It is paradoxical that I took fewer hits from the regime and a lot more from some people from the profession – because of their envy and malice, but I wasn’t particularly disturbed because of that, nor has it ever interfered with my work. This work has always been my only defence
Innovative and creative cooperation lies at the core of the new EUNIC Serbia approach to cultural relations and co-operation, addressing open society and youth issues with strategically focused and formatted activities in the new EUNIC GLOBAL strategy period 2016-2019
With the introduction of the traditional rakugo theatre and an exhibition of dolls, pieces of Japan have been brought to Belgrade. Culture has been proven as the most certain way for countries and peoples to come together, regardless of how far apart they are geographically. That was also the case this June, thanks to the guest appearance in Belgrade of the Japanese rakugo theatre and the exhibition “Dolls of Japan”, organised by the Embassy of Japan in Serbia
Projects based on mutual understanding and those that bring people together are the best way to strengthen cultural ties between any country and the UK, says Clare Sears, Director of the British Council for Serbia and the Western Balkans.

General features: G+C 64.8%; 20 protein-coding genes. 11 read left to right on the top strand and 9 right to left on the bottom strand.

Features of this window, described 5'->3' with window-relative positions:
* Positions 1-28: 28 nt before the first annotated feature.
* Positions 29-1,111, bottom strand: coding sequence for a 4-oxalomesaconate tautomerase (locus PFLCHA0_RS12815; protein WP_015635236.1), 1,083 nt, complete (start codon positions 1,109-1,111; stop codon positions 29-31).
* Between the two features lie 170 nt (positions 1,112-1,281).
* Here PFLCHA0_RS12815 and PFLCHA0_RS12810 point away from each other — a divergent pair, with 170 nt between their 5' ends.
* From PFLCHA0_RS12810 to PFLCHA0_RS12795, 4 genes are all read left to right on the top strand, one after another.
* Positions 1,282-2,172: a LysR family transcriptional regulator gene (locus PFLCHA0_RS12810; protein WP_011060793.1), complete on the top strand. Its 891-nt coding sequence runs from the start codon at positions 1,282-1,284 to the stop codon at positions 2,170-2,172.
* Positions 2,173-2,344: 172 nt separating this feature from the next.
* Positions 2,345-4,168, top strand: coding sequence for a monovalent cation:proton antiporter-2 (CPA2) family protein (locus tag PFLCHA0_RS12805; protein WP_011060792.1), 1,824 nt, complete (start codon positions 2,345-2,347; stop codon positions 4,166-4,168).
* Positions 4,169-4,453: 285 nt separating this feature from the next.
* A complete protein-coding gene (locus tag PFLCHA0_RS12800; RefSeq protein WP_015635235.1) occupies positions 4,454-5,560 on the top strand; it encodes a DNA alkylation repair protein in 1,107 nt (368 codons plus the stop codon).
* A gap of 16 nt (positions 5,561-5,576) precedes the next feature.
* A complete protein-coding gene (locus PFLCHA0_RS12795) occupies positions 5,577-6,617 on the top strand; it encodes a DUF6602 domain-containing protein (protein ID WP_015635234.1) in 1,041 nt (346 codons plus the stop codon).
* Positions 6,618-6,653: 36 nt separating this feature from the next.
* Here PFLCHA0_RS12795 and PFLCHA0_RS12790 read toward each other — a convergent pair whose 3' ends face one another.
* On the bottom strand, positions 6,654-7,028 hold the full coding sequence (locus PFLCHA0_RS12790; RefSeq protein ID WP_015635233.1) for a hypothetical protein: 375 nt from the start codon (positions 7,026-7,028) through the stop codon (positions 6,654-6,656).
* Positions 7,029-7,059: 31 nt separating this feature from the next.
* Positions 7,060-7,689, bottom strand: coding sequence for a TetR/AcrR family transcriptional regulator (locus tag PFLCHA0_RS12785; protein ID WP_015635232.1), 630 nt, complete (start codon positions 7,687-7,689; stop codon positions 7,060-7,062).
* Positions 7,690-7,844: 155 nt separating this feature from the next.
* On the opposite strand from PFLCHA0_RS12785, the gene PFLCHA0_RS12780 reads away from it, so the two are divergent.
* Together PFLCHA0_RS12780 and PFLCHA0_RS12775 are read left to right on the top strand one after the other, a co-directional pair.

What is happening today inevitably reminds me of the ‘90s, although without baseball bats in the streets, without people being chased, killed and buried in Topčider or some other forest. Everything else is characteristic of a relatively totalitarian regime that has a great love for tabloidisation of every type, including bad music, the dross in which we drown as though submerged in faeces
Dance has always been the best kept secret for liberation. By liberating the body, the magic of dance permeates and opens room for debate on important issues, thereby pushing back certain borders within society. This is exactly what Netherlands-based international dance company Club Guy & Roni, led by Israeli artist Guy Weizman, has been doing since it was founded in 2002
I've always loved dance. Ballet came into my life much later, when I was eight years old. My grandma is responsible for me going to ballet school, because she constantly took me to the theatre and often spoke of the time between the two wars, when some interesting Russian dancers and instructors showed up in Belgrade, bringing the aromas and atmosphere of the great stages and an amazing profession.